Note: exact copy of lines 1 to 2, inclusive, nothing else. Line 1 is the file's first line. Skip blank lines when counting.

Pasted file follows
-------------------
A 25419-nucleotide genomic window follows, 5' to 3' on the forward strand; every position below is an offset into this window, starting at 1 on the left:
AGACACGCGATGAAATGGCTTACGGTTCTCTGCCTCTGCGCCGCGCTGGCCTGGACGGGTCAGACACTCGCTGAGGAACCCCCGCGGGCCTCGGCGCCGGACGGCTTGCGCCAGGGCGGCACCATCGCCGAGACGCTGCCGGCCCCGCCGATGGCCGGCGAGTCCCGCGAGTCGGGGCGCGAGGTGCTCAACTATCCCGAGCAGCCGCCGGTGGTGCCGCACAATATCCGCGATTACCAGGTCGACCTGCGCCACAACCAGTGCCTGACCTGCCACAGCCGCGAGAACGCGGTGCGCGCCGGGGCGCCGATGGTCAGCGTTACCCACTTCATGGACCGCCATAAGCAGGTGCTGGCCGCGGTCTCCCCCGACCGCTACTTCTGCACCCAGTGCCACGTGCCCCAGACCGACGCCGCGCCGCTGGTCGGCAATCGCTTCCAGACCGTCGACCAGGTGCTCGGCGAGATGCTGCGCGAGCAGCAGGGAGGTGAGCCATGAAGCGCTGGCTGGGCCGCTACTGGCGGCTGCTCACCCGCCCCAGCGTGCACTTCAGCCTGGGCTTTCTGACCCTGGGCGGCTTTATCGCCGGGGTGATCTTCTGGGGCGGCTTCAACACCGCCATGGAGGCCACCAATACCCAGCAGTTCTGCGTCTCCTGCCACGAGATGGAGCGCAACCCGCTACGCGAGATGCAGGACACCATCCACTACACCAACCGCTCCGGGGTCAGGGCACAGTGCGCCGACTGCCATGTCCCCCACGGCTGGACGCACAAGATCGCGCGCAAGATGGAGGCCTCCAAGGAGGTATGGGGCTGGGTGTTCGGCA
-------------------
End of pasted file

A 25419-nucleotide genomic window follows, 5' to 3' on the forward strand; every position below is an offset into this window, starting at 1 on the left:
AGACACGCGATGAAATGGCTTACGGTTCTCTGCCTCTGCGCCGCGCTGGCCTGGACGGGTCAGACACTCGCTGAGGAACCCCCGCGGGCCTCGGCGCCGGACGGCTTGCGCCAGGGCGGCACCATCGCCGAGACGCTGCCGGCCCCGCCGATGGCCGGCGAGTCCCGCGAGTCGGGGCGCGAGGTGCTCAACTATCCCGAGCAGCCGCCGGTGGTGCCGCACAATATCCGCGATTACCAGGTCGACCTGCGCCACAACCAGTGCCTGACCTGCCACAGCCGCGAGAACGCGGTGCGCGCCGGGGCGCCGATGGTCAGCGTTACCCACTTCATGGACCGCCATAAGCAGGTGCTGGCCGCGGTCTCCCCCGACCGCTACTTCTGCACCCAGTGCCACGTGCCCCAGACCGACGCCGCGCCGCTGGTCGGCAATCGCTTCCAGACCGTCGACCAGGTGCTCGGCGAGATGCTGCGCGAGCAGCAGGGAGGTGAGCCATGAAGCGCTGGCTGGGCCGCTACTGGCGGCTGCTCACCCGCCCCAGCGTGCACTTCAGCCTGGGCTTTCTGACCCTGGGCGGCTTTATCGCCGGGGTGATCTTCTGGGGCGGCTTCAACACCGCCATGGAGGCCACCAATACCCAGCAGTTCTGCGTCTCCTGCCACGAGATGGAGCGCAACCCGCTACGCGAGATGCAGGACACCATCCACTACACCAACCGCTCCGGGGTCAGGGCACAGTGCGCCGACTGCCATGTCCCCCACGGCTGGACGCACAAGATCGCGCGCAAGATGGAGGCCTCCAAGGAGGTATGGGGCTGGGTGTTCGGCA